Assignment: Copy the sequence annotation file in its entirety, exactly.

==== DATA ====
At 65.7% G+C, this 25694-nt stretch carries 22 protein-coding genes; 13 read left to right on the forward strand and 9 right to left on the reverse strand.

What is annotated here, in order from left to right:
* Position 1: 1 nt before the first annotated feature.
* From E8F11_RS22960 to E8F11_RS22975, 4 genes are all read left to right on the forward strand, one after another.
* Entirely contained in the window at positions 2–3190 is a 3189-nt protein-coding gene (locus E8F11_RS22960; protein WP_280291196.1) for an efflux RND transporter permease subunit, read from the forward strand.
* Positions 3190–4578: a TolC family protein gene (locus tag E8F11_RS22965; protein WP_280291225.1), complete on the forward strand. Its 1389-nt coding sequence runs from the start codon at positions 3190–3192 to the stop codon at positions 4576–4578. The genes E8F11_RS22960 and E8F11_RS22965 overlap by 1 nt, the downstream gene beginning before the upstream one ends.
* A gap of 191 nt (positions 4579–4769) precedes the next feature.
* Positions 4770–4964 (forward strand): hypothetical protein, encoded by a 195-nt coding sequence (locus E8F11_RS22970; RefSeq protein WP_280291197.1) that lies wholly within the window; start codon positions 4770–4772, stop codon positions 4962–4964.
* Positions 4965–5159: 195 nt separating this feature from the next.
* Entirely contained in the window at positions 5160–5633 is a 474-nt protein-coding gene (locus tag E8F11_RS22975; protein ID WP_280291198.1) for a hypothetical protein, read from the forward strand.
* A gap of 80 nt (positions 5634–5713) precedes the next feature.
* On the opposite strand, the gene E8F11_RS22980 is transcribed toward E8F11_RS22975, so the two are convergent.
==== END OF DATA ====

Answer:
At 65.7% G+C, this 25694-nt stretch carries 22 protein-coding genes; 13 read left to right on the forward strand and 9 right to left on the reverse strand.

What is annotated here, in order from left to right:
* Position 1: 1 nt before the first annotated feature.
* From E8F11_RS22960 to E8F11_RS22975, 4 genes are all read left to right on the forward strand, one after another.
* Entirely contained in the window at positions 2–3190 is a 3189-nt protein-coding gene (locus E8F11_RS22960; protein WP_280291196.1) for an efflux RND transporter permease subunit, read from the forward strand.
* Positions 3190–4578: a TolC family protein gene (locus tag E8F11_RS22965; protein WP_280291225.1), complete on the forward strand. Its 1389-nt coding sequence runs from the start codon at positions 3190–3192 to the stop codon at positions 4576–4578. The genes E8F11_RS22960 and E8F11_RS22965 overlap by 1 nt, the downstream gene beginning before the upstream one ends.
* A gap of 191 nt (positions 4579–4769) precedes the next feature.
* Positions 4770–4964 (forward strand): hypothetical protein, encoded by a 195-nt coding sequence (locus E8F11_RS22970; RefSeq protein WP_280291197.1) that lies wholly within the window; start codon positions 4770–4772, stop codon positions 4962–4964.
* Positions 4965–5159: 195 nt separating this feature from the next.
* Entirely contained in the window at positions 5160–5633 is a 474-nt protein-coding gene (locus tag E8F11_RS22975; protein ID WP_280291198.1) for a hypothetical protein, read from the forward strand.
* A gap of 80 nt (positions 5634–5713) precedes the next feature.
* On the opposite strand, the gene E8F11_RS22980 is transcribed toward E8F11_RS22975, so the two are convergent.